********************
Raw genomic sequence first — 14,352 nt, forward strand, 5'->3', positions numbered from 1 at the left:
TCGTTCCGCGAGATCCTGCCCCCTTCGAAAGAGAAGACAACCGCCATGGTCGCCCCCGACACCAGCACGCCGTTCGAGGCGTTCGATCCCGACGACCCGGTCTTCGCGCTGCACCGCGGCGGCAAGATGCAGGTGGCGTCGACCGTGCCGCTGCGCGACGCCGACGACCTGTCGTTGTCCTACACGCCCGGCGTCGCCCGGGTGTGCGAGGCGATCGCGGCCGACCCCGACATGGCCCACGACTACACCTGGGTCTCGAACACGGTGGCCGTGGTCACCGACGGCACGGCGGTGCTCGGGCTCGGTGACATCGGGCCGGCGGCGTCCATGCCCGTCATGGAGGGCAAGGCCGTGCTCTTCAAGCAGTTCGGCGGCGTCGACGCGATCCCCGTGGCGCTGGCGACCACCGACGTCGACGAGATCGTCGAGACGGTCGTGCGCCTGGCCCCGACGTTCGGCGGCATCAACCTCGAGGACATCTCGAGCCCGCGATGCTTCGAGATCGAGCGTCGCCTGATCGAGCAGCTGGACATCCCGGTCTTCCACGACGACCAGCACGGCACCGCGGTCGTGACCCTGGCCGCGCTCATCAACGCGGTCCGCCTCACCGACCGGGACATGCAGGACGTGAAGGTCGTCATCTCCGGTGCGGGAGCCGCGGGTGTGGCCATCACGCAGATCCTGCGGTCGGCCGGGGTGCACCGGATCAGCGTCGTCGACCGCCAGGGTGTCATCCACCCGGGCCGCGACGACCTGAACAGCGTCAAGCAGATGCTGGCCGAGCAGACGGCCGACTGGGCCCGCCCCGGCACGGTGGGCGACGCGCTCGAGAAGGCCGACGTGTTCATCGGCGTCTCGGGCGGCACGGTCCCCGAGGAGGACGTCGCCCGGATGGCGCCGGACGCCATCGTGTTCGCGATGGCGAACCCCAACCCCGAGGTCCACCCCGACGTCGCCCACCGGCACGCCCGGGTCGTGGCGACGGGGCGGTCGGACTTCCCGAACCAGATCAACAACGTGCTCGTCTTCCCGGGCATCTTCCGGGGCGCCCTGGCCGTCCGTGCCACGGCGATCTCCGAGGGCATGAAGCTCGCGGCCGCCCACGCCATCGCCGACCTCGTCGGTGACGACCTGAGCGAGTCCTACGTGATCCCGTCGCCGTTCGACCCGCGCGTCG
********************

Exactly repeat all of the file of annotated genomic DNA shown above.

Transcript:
Raw genomic sequence first — 14,352 nt, forward strand, 5'->3', positions numbered from 1 at the left:
TCGTTCCGCGAGATCCTGCCCCCTTCGAAAGAGAAGACAACCGCCATGGTCGCCCCCGACACCAGCACGCCGTTCGAGGCGTTCGATCCCGACGACCCGGTCTTCGCGCTGCACCGCGGCGGCAAGATGCAGGTGGCGTCGACCGTGCCGCTGCGCGACGCCGACGACCTGTCGTTGTCCTACACGCCCGGCGTCGCCCGGGTGTGCGAGGCGATCGCGGCCGACCCCGACATGGCCCACGACTACACCTGGGTCTCGAACACGGTGGCCGTGGTCACCGACGGCACGGCGGTGCTCGGGCTCGGTGACATCGGGCCGGCGGCGTCCATGCCCGTCATGGAGGGCAAGGCCGTGCTCTTCAAGCAGTTCGGCGGCGTCGACGCGATCCCCGTGGCGCTGGCGACCACCGACGTCGACGAGATCGTCGAGACGGTCGTGCGCCTGGCCCCGACGTTCGGCGGCATCAACCTCGAGGACATCTCGAGCCCGCGATGCTTCGAGATCGAGCGTCGCCTGATCGAGCAGCTGGACATCCCGGTCTTCCACGACGACCAGCACGGCACCGCGGTCGTGACCCTGGCCGCGCTCATCAACGCGGTCCGCCTCACCGACCGGGACATGCAGGACGTGAAGGTCGTCATCTCCGGTGCGGGAGCCGCGGGTGTGGCCATCACGCAGATCCTGCGGTCGGCCGGGGTGCACCGGATCAGCGTCGTCGACCGCCAGGGTGTCATCCACCCGGGCCGCGACGACCTGAACAGCGTCAAGCAGATGCTGGCCGAGCAGACGGCCGACTGGGCCCGCCCCGGCACGGTGGGCGACGCGCTCGAGAAGGCCGACGTGTTCATCGGCGTCTCGGGCGGCACGGTCCCCGAGGAGGACGTCGCCCGGATGGCGCCGGACGCCATCGTGTTCGCGATGGCGAACCCCAACCCCGAGGTCCACCCCGACGTCGCCCACCGGCACGCCCGGGTCGTGGCGACGGGGCGGTCGGACTTCCCGAACCAGATCAACAACGTGCTCGTCTTCCCGGGCATCTTCCGGGGCGCCCTGGCCGTCCGTGCCACGGCGATCTCCGAGGGCATGAAGCTCGCGGCCGCCCACGCCATCGCCGACCTCGTCGGTGACGACCTGAGCGAGTCCTACGTGATCCCGTCGCCGTTCGACCCGCGCGTCG